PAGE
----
If your electricity rates were to double, the effect it would have on your monthly bills wouldn't mean more than a few hundred dollars a year most likely. To be sure, that might crush those living beneath the poverty line and those living paycheque to paycheque, but for the middle and upper class, just a mild inconvenience.
But rising electricity rates don't just affect your monthly electricity bills, they can have serious repercussions on businesses and industries. Reading the news today I came across a significant example of how cheap electricity can fuel an entire industry and undermine the industries of other jurisdictions.
The electricity costs per day for that NPI are huge, and yet, the overall costs for electricity from a coal fired power plant only 3-4cents / kWh. Suppose that over the long term, the primary expense for NPI is not the raw material costs, which they get cheap, or the manpower costs, which are practically nothing in China, but the electricity costs. If you were to only double the costs of electricity in that context, NPI would stop being a viable alternative to Sudbury's nickel.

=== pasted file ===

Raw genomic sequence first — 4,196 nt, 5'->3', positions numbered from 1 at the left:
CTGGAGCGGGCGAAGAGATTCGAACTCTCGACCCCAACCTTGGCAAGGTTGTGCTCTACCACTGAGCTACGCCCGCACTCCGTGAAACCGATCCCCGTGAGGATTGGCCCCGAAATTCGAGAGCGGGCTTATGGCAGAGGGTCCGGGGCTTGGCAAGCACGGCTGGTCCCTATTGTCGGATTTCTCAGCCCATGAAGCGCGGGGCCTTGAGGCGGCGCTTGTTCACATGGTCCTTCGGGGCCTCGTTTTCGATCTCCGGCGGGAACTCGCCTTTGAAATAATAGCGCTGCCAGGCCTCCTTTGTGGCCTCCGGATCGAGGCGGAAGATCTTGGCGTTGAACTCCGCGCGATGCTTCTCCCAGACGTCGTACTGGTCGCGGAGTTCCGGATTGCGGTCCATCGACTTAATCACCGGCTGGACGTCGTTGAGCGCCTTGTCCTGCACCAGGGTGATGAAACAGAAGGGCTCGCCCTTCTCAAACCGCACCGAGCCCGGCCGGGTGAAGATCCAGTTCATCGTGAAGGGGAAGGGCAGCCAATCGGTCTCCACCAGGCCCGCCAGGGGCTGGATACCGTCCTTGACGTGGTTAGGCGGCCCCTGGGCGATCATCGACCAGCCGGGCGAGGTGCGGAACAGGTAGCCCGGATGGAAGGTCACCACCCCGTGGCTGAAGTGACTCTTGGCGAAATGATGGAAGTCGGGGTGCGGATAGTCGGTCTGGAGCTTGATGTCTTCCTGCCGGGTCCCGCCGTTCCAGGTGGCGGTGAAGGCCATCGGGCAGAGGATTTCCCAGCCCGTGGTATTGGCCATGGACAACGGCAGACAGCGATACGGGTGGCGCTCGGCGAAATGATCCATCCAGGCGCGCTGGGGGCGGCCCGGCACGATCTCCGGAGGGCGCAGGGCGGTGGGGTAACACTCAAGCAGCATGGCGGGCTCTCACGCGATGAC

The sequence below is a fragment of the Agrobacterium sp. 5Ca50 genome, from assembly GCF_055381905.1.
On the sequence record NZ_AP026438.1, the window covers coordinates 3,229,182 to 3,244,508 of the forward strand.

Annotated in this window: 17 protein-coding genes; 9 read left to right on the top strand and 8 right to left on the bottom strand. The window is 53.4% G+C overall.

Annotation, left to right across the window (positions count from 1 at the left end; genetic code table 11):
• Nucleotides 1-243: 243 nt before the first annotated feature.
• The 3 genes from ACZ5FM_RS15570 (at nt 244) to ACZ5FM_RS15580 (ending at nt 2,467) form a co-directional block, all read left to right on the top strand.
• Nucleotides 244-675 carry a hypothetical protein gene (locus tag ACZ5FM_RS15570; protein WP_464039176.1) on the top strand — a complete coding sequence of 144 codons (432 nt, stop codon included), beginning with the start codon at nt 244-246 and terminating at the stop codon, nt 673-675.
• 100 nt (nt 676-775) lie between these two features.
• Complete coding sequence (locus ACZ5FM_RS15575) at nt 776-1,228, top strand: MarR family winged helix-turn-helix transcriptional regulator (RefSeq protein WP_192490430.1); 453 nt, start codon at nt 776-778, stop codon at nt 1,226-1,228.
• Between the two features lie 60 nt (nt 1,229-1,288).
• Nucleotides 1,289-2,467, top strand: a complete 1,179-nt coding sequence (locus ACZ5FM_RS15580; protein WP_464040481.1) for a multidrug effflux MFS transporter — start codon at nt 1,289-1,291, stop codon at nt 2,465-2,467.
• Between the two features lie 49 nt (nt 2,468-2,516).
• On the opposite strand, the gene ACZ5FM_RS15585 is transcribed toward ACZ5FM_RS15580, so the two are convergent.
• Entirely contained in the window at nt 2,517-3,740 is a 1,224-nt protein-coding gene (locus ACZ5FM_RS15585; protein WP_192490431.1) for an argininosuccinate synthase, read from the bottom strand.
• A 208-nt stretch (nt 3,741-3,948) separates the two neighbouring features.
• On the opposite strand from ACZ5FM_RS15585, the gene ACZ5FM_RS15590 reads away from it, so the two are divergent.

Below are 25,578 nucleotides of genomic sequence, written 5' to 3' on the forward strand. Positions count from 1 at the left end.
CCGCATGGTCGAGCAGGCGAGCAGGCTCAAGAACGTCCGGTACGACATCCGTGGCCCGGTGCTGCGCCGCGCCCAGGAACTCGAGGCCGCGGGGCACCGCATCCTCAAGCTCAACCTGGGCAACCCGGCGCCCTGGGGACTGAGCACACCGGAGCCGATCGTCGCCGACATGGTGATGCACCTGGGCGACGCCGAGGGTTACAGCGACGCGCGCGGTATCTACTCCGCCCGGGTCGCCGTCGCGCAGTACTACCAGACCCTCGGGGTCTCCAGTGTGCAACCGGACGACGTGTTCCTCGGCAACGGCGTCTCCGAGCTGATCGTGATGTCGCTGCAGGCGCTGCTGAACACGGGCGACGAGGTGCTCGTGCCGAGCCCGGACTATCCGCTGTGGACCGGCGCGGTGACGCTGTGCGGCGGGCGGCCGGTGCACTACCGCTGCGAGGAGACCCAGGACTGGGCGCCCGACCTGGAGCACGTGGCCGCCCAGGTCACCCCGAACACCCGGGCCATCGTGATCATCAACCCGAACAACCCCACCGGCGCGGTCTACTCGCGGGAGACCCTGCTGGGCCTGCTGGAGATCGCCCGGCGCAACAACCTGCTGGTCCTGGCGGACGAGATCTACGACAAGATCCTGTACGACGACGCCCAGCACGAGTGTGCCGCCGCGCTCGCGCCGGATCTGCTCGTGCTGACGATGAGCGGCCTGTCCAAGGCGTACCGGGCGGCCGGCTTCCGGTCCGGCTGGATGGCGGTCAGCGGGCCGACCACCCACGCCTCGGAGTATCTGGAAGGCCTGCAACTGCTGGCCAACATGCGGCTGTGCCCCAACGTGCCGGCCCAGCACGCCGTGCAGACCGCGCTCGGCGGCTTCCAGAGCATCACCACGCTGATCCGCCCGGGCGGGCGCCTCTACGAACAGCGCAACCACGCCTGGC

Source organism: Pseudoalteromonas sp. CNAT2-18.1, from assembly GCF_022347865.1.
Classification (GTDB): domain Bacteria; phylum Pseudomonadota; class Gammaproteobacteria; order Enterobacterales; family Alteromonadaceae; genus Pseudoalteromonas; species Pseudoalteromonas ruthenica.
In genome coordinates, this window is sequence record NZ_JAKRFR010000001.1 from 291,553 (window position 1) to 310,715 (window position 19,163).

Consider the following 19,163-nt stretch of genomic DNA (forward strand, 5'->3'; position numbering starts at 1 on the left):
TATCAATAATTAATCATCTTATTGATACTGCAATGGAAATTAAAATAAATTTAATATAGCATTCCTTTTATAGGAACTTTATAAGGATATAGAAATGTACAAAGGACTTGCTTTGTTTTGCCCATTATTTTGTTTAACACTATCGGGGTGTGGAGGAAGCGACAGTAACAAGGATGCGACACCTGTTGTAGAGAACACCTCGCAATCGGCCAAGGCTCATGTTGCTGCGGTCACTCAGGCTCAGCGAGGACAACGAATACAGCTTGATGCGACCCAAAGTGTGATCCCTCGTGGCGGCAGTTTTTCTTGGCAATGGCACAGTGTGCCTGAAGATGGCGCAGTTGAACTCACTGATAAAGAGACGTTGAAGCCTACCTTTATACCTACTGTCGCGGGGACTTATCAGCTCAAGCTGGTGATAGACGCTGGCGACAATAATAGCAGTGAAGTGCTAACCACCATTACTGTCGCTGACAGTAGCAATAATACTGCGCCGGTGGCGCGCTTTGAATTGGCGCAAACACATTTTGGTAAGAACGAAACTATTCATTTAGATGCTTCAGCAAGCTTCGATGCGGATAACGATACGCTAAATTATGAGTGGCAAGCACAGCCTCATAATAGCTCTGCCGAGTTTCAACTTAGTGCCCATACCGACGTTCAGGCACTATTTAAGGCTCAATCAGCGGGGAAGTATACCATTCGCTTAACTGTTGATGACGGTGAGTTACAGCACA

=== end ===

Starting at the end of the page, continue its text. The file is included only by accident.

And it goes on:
If electricity costs were only half the total costs for each kg of NPI then quadrupling the electricity costs to 12-16 cents / kWh would have the same effect.
So cheap electricity has a huge impact on the effectiveness of an industry to compete on the international marketplace and overcome challenges from new industries.
Something to think about the next time you hear talk about how great it is that wind mills (12 cents / kWh) or solar panels (44 cents / kWh) are being built by McGuinty's government.